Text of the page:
The City of Redondo Beach is proposing to create a cycleway and roundabout on Harbor Drive, and residents showed up at an evening meeting on Dec. 19 brimming with questions.
Several times during the public meeting, transportation expert Rock Miller of Stantec Consulting tried to cut the question time short, but to no avail. People were curious.
About 30 local residents – including Councilman Bill Brand, Public Works Director Mike Witzansky, Waterfront and Economic Development Director Pete Carmichael, and Planning Director Aaron Jones – showed up to the meeting to discuss ways to make Harbor Drive more bicycle-friendly.
The meeting addressed the possibility of a new cycle track that would connect to the Hermosa Beach Strand through Lot 13 – the City-owned parking lot adjacent to Chart House.
Cycleways physically separate bicycles from vehicles, and afford cyclists “special treatment” at intersections and driveways, Miller explained. To accommodate two-way bicycle traffic, the track would need to be approximately 12 feet wide.
A new cycle track could cost between $100,000 and $200,000, about the same price as a new traffic signal. Much of the funding for the cycleway project will come from an appropriation for the re-surfacing of Harbor Drive.
The proposal also makes mention of a roundabout at the Yacht Club Way intersection.
At the Dec. 19 meeting, attendees dissolved into small groups and drew with colored Sharpies on enlarged photographs of Harbor Drive. After about 20 minutes they came together to share their thoughts and raise their concerns with the design team.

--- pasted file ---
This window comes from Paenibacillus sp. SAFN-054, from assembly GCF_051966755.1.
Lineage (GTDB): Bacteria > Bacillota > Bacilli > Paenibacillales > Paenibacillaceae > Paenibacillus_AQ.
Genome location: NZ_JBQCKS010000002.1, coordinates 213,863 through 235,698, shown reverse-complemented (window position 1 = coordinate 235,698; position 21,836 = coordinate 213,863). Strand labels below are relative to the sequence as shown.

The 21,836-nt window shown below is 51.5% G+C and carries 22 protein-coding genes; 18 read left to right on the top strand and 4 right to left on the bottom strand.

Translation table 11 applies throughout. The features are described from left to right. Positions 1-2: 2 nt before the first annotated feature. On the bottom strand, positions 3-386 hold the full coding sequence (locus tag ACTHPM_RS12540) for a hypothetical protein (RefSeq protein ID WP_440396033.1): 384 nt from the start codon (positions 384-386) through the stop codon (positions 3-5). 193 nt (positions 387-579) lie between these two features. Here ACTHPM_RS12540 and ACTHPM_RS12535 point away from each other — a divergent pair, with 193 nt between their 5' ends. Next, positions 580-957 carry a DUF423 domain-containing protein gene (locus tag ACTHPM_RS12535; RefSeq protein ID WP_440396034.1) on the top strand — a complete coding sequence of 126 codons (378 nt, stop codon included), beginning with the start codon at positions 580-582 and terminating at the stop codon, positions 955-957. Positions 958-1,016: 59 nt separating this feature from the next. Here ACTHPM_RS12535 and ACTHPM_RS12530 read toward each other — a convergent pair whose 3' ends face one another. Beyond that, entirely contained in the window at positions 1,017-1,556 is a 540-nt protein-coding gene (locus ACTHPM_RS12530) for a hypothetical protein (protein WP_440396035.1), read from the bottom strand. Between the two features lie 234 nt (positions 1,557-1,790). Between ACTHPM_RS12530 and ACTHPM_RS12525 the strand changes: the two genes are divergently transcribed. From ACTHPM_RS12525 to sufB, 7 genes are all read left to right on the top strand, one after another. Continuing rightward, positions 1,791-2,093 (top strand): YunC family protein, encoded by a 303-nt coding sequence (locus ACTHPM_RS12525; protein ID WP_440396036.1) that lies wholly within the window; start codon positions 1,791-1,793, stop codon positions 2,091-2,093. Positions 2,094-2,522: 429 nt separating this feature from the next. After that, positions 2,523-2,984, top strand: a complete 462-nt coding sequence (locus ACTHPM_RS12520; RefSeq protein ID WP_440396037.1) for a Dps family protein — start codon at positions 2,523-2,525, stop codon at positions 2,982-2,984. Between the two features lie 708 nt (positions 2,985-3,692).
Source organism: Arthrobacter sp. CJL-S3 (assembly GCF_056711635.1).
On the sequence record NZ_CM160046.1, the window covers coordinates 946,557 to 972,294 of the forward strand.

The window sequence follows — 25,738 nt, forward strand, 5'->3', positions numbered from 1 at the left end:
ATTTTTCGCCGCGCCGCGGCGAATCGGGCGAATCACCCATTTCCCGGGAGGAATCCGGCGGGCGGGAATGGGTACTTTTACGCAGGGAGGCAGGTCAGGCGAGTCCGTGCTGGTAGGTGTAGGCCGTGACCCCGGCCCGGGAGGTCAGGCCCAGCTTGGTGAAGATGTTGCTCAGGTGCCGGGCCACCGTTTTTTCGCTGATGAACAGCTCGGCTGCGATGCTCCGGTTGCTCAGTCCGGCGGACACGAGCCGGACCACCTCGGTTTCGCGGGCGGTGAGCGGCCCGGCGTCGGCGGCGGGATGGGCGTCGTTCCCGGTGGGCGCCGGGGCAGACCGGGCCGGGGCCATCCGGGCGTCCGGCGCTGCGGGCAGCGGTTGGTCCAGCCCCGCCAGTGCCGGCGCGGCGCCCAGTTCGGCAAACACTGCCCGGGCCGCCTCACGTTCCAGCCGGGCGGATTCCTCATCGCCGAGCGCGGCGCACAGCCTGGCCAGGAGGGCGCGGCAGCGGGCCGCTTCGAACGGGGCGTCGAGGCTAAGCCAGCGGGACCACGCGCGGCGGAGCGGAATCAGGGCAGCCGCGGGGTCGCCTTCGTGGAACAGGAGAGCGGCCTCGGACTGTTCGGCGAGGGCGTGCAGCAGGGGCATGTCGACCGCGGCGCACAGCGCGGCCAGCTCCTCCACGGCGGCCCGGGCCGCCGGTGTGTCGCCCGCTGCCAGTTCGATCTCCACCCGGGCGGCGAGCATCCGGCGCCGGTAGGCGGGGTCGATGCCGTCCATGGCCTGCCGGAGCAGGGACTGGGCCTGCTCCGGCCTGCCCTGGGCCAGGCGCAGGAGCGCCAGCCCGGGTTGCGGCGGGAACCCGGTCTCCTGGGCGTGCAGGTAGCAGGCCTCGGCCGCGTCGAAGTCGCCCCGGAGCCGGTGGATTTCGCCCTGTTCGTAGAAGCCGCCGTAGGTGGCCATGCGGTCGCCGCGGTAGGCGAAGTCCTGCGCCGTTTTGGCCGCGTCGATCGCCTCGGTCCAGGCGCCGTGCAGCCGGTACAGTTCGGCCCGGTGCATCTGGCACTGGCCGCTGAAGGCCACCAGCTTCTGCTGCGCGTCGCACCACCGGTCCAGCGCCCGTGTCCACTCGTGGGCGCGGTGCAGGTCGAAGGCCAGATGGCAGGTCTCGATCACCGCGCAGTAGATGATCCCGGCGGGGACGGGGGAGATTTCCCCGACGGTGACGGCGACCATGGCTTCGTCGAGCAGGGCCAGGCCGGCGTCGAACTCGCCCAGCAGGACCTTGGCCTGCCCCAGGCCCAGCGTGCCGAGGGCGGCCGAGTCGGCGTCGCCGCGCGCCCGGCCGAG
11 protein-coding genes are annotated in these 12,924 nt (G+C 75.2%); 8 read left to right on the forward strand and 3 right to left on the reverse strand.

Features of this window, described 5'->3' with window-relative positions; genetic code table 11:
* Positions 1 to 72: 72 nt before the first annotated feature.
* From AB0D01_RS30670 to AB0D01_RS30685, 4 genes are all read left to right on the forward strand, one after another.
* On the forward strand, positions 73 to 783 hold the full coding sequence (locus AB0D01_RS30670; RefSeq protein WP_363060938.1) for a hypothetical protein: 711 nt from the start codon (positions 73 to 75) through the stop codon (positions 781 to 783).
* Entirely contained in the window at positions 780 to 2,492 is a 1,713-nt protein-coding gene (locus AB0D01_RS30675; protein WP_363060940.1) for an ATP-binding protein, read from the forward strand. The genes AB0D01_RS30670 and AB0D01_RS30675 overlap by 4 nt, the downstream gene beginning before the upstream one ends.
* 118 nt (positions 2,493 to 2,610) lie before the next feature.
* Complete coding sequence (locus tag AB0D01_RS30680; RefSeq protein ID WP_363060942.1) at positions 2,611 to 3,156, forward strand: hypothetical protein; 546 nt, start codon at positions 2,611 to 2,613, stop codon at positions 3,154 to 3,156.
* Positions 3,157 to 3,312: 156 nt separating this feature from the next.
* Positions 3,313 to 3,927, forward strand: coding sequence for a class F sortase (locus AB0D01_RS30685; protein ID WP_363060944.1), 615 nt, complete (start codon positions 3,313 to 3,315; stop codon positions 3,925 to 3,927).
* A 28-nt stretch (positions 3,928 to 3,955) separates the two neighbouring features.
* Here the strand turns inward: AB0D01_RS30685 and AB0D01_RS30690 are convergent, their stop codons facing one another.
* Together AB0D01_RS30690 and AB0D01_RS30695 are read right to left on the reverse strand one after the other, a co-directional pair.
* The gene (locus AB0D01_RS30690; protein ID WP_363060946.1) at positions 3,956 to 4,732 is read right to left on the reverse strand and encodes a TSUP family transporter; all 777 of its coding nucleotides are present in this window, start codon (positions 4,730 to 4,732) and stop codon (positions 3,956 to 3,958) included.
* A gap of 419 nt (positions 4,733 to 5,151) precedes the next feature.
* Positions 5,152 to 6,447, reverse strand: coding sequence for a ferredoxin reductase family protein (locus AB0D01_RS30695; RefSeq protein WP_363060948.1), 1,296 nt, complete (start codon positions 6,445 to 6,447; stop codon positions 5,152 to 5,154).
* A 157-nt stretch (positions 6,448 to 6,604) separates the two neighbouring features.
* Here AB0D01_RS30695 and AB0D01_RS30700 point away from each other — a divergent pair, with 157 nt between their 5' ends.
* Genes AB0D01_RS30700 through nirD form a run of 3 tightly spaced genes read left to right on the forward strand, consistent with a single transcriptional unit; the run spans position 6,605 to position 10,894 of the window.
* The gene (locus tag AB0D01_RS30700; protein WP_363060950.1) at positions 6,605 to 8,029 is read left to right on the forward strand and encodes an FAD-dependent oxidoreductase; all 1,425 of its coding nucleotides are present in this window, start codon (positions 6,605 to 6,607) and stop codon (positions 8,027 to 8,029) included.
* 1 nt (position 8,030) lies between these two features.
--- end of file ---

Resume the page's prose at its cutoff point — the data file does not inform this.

There were suggestions to install an S-curve through Lot 13 – a suggestion Witzansky promised to “take a hard look at” – and to move the entrance to the AES power plant.
Some people suggested a separated cycle track that hugs both sides of the street and would allow for a better flow of traffic. Some had questions about whether the City would agree to mandate a decreased speed limit on Harbor Drive. (Miller responded that would be “very possible”.)
One man suggested turning Harbor Drive into a one-way street.
Some wanted the cycle track to be adjacent to the pedestrian pathway so that it could serve as a buffer between walkers and vehicles.
“I think it’d be really appealing if it stayed on the waterside,” Miller responded. “Today you see a lot of bicyclists riding the wrong way on the sidewalk or in the bike lane, and they’re telling you something. They’re telling you they think it’s unreasonable to be forced to the other side and go down three or four blocks and go back to the other side.”
Witzansky said the design team intends to take all suggestions into consideration and to “grant as many wishes as possible.” A draft plan will be unveiled on Jan. 30 at a public meeting, the time and location of which are yet to be announced. ER
A man bikes down Harbor Drive on the current bike path adjacent to the road. Photo by Chelsea Sektnan